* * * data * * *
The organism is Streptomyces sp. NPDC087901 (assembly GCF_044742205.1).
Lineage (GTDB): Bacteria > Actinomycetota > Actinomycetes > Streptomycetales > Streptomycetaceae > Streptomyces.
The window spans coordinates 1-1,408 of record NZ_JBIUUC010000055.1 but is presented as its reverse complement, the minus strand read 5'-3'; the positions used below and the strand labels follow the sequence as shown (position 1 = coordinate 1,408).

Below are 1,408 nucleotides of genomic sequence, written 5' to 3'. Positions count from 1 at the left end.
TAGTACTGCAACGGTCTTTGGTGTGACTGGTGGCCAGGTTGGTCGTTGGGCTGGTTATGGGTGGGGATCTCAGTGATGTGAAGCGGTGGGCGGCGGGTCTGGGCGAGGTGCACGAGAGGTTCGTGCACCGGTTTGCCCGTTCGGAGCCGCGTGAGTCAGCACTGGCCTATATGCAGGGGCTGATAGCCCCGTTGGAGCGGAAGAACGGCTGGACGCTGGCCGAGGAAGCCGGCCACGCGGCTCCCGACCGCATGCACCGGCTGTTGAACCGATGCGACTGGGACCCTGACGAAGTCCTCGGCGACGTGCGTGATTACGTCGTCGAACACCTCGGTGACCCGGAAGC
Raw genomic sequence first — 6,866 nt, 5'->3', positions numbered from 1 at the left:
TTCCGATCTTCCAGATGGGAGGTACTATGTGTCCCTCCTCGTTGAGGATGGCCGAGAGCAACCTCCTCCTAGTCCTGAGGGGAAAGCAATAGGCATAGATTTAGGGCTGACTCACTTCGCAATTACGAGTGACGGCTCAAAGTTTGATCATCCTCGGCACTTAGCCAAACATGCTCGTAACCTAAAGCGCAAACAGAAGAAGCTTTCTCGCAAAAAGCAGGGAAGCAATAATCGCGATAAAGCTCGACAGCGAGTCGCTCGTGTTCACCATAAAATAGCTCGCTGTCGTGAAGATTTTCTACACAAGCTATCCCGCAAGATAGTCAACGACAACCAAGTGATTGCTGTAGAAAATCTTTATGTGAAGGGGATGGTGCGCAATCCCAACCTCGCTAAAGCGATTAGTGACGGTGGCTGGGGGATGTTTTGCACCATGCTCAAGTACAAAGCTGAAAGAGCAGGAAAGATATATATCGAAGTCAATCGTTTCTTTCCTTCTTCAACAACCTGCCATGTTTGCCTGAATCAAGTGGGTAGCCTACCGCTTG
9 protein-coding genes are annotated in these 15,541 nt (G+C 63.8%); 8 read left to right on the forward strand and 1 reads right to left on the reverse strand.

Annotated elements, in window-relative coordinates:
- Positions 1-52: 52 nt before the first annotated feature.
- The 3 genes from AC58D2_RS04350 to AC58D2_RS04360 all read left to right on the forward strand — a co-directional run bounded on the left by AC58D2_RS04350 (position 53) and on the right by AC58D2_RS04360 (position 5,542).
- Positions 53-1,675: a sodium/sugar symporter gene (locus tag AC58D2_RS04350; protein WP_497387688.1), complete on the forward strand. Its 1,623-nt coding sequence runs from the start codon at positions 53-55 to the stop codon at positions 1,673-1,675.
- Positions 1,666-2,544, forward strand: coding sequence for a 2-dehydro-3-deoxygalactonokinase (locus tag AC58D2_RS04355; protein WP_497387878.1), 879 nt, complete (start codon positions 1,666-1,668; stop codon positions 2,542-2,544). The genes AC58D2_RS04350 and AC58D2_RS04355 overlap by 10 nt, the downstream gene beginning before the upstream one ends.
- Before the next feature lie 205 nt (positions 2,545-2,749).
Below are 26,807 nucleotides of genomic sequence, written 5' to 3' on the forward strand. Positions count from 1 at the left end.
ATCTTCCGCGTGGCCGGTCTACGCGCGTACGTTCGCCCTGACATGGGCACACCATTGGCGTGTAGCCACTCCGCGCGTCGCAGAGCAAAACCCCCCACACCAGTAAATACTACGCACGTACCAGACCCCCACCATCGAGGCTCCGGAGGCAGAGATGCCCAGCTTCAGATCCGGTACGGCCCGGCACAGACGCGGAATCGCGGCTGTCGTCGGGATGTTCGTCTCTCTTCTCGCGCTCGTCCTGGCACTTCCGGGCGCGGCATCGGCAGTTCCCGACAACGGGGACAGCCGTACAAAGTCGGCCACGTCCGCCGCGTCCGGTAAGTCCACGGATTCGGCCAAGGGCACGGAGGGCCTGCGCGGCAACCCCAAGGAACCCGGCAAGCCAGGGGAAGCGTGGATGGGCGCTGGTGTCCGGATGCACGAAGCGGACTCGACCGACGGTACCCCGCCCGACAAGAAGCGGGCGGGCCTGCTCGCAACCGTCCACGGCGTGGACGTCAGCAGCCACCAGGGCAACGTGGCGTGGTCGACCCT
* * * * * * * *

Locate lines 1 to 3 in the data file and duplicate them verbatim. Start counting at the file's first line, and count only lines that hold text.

The organism is Streptomyces sp. NPDC087901 (assembly GCF_044742205.1).
Lineage (GTDB): Bacteria > Actinomycetota > Actinomycetes > Streptomycetales > Streptomycetaceae > Streptomyces.
The window spans coordinates 1-1,408 of record NZ_JBIUUC010000055.1 but is presented as its reverse complement, the minus strand read 5'-3'; the positions used below and the strand labels follow the sequence as shown (position 1 = coordinate 1,408).